A unique and viable approach to establishing local food self-reliance and building stronger communities.

Wednesday, November 27, 2019

Leaf Love!

How we use leaves in the garden...

Shag bark hickory.
Hello folks - Well, the autumn leaves have mostly fallen here in Monroe. It's been our best year yet for leaf-collection! We had a couple of cold snaps early on and not much rain so the colors were gorgeous (prettiest I can remember in over 20 years of living out west) and wonderfully dry, which makes it easier to rake them and bag them. This is the second year we've had a sign out front welcoming leaf-donations and the locals are definitely catching on. Hardly a day goes by without at least several bags showing up under our big Hickory tree. 

It's a real "win-win" as neighbors have a free, local place to bring their leaves (which they would otherwise need to burn, compost or take to the land-fill). We recycle the leaf-bags by hanging them in our greenhouses to dry and re-bundling them in packets of six which we offer free to folks in a trash can out front, saving people money from buying new ones and helping to reduce the purchase of single-use plastic.

Leaves in greenhouse paths.
The gardens benefit from having a free source of fertilizer - whether added to our compost bins, the paths of our greenhouses or directly mulching the garden-beds over the winter.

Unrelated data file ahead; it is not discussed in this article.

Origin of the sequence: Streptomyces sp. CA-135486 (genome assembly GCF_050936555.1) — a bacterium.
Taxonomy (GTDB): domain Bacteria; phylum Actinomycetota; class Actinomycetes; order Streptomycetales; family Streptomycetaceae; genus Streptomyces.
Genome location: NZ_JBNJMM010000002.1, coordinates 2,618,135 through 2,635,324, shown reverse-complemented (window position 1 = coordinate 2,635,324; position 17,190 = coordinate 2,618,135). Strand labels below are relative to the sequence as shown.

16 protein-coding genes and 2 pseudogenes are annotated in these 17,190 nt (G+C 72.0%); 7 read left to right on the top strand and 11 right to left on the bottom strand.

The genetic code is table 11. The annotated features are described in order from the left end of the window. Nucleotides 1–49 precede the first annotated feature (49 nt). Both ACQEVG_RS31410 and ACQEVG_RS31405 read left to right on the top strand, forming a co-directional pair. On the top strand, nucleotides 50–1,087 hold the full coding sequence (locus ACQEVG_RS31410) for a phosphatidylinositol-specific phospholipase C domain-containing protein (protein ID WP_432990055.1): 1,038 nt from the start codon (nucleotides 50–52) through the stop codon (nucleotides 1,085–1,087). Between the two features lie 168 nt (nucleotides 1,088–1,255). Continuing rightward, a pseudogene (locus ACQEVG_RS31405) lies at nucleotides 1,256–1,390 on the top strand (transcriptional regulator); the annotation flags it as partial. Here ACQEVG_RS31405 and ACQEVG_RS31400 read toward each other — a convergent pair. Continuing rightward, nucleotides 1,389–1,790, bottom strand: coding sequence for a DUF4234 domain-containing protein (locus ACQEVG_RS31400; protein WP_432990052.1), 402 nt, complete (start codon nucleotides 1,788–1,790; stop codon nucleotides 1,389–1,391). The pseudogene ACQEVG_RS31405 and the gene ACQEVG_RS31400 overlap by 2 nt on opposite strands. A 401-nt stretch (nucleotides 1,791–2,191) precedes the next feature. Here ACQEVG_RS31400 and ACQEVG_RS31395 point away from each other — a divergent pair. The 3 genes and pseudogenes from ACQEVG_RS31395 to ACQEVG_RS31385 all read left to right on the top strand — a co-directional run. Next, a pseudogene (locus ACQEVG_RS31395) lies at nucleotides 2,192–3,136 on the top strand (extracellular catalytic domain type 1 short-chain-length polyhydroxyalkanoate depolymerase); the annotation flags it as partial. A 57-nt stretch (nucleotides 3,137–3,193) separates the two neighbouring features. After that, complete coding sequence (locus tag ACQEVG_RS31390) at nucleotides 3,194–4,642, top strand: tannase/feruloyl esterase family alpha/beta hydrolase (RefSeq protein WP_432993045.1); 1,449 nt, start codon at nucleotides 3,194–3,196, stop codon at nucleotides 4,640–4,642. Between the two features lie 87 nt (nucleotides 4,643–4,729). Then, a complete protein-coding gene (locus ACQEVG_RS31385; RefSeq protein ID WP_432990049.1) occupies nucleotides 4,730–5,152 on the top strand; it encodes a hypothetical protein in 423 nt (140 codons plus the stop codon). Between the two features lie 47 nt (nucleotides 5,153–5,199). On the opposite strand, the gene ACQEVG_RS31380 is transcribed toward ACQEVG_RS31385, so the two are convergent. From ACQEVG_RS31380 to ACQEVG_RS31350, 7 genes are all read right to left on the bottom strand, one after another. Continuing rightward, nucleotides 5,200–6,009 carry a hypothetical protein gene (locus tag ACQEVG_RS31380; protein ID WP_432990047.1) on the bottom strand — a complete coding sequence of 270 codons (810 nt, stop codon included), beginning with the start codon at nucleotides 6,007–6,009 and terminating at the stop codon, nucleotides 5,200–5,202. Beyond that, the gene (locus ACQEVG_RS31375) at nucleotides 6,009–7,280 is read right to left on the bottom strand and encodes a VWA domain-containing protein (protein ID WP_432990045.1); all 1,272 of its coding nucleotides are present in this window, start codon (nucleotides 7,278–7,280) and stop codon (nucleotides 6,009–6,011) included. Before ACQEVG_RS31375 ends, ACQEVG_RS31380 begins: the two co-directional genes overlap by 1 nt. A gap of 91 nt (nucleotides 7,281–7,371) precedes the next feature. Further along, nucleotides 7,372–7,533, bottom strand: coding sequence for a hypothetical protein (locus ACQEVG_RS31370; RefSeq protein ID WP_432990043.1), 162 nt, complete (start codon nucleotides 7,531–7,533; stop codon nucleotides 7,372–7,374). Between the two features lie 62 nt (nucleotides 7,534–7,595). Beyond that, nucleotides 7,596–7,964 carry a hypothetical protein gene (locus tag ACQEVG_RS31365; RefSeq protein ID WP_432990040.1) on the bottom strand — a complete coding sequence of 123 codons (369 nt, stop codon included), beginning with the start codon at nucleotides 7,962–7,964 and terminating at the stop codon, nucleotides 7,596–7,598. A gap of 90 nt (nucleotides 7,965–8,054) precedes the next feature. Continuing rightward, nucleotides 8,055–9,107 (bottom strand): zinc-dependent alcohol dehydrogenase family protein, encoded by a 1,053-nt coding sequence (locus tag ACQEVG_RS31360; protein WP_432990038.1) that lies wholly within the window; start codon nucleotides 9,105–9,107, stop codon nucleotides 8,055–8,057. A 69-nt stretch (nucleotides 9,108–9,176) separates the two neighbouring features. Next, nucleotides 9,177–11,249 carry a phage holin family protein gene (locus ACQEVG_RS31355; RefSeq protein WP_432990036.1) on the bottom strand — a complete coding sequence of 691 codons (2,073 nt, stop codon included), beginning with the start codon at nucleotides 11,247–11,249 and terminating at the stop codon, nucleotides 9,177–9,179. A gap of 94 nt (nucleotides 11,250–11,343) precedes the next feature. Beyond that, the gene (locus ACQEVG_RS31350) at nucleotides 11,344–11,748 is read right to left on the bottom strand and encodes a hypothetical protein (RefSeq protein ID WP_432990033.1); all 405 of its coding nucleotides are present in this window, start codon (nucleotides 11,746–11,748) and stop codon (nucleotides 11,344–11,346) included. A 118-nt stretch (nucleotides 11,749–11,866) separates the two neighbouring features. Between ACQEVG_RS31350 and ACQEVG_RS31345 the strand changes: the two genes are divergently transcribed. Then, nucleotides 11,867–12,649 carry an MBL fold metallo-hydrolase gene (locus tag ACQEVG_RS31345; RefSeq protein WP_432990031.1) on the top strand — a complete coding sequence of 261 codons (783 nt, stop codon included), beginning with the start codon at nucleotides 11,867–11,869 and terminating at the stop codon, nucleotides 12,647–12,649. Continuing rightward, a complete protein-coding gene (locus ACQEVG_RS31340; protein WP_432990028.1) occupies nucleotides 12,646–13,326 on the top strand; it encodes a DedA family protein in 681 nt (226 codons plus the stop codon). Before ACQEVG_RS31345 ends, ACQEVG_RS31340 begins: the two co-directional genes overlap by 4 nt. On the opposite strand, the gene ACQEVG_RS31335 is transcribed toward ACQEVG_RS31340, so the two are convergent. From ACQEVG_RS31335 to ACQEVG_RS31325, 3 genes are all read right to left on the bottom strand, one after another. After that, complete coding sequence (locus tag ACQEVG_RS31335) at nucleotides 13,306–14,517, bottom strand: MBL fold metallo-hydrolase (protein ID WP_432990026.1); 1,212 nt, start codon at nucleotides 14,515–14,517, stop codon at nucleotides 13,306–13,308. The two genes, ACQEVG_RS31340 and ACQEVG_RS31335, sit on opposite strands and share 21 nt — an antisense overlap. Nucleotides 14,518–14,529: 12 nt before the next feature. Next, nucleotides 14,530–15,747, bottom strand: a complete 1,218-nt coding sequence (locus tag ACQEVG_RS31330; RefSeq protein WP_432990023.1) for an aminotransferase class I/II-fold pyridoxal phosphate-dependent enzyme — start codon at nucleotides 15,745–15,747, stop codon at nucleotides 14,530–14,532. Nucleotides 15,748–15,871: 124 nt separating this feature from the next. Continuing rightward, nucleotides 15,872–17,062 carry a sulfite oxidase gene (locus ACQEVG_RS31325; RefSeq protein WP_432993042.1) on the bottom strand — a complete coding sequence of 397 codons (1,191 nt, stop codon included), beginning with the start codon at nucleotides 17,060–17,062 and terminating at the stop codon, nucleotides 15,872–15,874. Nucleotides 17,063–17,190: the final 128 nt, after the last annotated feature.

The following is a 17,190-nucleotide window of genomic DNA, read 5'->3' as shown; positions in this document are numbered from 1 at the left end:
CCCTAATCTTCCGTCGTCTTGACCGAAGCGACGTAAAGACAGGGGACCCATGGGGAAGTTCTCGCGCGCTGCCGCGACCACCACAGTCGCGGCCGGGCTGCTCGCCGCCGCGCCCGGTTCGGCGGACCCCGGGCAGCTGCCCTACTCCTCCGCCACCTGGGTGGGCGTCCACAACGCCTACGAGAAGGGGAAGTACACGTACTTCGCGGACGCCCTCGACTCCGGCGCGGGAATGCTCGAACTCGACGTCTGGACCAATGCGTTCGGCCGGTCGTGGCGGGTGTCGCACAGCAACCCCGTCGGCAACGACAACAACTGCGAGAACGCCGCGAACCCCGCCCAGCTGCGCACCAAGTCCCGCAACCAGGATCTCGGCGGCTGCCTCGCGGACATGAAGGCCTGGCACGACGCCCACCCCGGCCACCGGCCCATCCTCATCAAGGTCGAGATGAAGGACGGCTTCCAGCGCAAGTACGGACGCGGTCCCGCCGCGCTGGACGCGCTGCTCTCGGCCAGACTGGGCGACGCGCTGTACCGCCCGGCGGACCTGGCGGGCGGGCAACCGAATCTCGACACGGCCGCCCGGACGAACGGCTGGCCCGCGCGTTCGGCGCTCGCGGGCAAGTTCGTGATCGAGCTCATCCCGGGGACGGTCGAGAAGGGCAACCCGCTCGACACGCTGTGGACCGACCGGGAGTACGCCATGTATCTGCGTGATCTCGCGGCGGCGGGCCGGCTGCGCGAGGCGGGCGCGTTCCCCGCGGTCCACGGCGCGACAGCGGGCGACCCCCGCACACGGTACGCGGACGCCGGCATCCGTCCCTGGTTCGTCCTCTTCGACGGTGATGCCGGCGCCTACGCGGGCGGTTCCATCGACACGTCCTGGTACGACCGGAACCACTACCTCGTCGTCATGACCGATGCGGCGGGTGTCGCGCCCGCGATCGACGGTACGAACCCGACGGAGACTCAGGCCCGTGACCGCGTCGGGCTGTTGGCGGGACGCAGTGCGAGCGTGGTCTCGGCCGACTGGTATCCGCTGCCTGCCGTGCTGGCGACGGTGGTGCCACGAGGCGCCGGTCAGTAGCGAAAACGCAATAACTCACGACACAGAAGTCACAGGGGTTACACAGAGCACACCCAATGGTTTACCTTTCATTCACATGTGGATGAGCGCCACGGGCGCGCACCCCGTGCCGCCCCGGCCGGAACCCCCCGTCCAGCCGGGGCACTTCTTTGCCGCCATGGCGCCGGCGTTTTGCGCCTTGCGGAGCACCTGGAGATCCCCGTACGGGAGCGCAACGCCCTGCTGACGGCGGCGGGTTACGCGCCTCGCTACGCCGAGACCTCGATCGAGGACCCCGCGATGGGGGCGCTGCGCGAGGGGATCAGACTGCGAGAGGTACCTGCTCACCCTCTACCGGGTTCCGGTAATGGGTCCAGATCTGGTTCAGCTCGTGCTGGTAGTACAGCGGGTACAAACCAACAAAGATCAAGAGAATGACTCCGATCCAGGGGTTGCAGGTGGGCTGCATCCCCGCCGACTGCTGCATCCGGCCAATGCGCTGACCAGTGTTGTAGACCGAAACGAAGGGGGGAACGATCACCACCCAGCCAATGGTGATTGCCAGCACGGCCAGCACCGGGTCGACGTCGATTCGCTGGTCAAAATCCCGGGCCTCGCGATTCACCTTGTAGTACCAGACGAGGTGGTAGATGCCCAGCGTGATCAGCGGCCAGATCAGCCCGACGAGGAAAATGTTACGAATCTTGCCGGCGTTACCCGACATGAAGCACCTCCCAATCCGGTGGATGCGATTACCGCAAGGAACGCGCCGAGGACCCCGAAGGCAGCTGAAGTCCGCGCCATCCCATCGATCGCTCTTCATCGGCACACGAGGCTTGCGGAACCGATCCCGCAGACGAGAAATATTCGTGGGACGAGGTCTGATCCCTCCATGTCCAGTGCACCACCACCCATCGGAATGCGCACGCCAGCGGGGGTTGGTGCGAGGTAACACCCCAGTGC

About a month ago, a local reporter offered to write an article about using leaves in one's landscape or garden and she included info about the Sharing Garden's leaf-collection program. Here is Edie's article re-printed with permission from the Tribune News (where it was first published).

By Edie Moro

The trees are beautiful in the fall with their shades of red, orange and burnt yellow. Then, the leaves are shed and the trees are bare. What do you do with the leaves?
 
Homeowners may want to make use of their bounty of leaves in their own gardens. Spread the leaves in a layer on the lawn and run a lawnmower over them several times. This chops up the leaves and adds grass clippings, which may then be spread over garden beds and under shrubs. Keep the chopped leaves away from the base of shrubs or trees where they could hide voles and other rodents that may chew on the bark.

Mowing leaves to use as mulch.
Also, for rhododendrons and azaleas, spread a light layer, no more than one or two inches, over their root zone. These shrubs are shallow-rooted and need access to oxygen. Piling mulch and clippings too deeply around these plants has been known to smother and kill them – called “death by volcano.”

Even easier - homeowners may want to just mow the leaves and let them melt into the lawn over the winter. It is a great, economical way to feed the lawn.

Sharing Gardens in Monroe would love your leaves. They use them to cover large areas of the gardens so they have time over the winter to compost and feed the worms and other soil-organisms and suppress weeds. The garden has stopped using animal manures as a source of soil fertility, and have turned to leaves, grass-clippings, wood-ash and coffee grounds as a replacement (see links below for more info).